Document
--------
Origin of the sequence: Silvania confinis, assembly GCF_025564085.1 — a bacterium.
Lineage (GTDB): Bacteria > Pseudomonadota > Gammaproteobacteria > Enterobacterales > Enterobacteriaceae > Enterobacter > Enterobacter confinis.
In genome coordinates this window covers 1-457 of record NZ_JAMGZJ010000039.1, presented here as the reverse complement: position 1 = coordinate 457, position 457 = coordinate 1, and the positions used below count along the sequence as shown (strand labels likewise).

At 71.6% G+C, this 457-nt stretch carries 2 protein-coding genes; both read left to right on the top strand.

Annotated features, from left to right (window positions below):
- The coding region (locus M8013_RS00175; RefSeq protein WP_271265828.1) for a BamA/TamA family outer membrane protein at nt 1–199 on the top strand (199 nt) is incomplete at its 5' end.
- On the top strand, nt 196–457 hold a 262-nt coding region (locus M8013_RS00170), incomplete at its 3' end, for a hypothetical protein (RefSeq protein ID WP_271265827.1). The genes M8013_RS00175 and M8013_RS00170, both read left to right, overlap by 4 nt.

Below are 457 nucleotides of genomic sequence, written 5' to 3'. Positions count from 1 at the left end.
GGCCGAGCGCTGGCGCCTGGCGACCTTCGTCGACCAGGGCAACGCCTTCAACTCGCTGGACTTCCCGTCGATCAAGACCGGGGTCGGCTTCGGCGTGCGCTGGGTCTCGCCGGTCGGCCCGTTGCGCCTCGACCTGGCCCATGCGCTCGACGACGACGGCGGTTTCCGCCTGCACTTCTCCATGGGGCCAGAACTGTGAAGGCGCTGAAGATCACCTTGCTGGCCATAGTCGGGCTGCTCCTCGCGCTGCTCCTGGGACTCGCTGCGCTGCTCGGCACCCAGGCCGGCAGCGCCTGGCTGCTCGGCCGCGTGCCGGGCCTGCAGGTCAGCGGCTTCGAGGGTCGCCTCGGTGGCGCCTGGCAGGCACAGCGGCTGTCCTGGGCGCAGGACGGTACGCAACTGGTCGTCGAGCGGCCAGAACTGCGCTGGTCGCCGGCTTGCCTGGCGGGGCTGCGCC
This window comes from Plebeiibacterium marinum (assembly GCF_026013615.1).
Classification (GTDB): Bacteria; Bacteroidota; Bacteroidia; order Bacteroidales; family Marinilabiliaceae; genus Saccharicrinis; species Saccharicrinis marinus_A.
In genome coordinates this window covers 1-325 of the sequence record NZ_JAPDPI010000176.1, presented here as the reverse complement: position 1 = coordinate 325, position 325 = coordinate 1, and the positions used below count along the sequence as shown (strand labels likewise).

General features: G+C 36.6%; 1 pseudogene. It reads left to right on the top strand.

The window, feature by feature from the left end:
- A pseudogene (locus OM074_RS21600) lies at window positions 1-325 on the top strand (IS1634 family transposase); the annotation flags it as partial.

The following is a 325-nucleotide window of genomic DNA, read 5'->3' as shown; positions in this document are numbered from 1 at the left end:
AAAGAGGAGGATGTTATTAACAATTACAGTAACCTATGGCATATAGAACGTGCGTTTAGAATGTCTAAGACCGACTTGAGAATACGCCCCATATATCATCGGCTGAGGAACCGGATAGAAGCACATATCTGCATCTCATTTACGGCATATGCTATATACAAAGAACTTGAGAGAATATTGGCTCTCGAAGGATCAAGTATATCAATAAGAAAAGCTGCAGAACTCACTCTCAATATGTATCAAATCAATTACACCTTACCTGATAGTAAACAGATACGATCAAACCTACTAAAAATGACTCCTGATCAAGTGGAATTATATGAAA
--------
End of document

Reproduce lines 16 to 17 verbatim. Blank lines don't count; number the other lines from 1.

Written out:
The following is a 325-nucleotide window of genomic DNA, read 5'->3' as shown; positions in this document are numbered from 1 at the left end:
AAAGAGGAGGATGTTATTAACAATTACAGTAACCTATGGCATATAGAACGTGCGTTTAGAATGTCTAAGACCGACTTGAGAATACGCCCCATATATCATCGGCTGAGGAACCGGATAGAAGCACATATCTGCATCTCATTTACGGCATATGCTATATACAAAGAACTTGAGAGAATATTGGCTCTCGAAGGATCAAGTATATCAATAAGAAAAGCTGCAGAACTCACTCTCAATATGTATCAAATCAATTACACCTTACCTGATAGTAAACAGATACGATCAAACCTACTAAAAATGACTCCTGATCAAGTGGAATTATATGAAA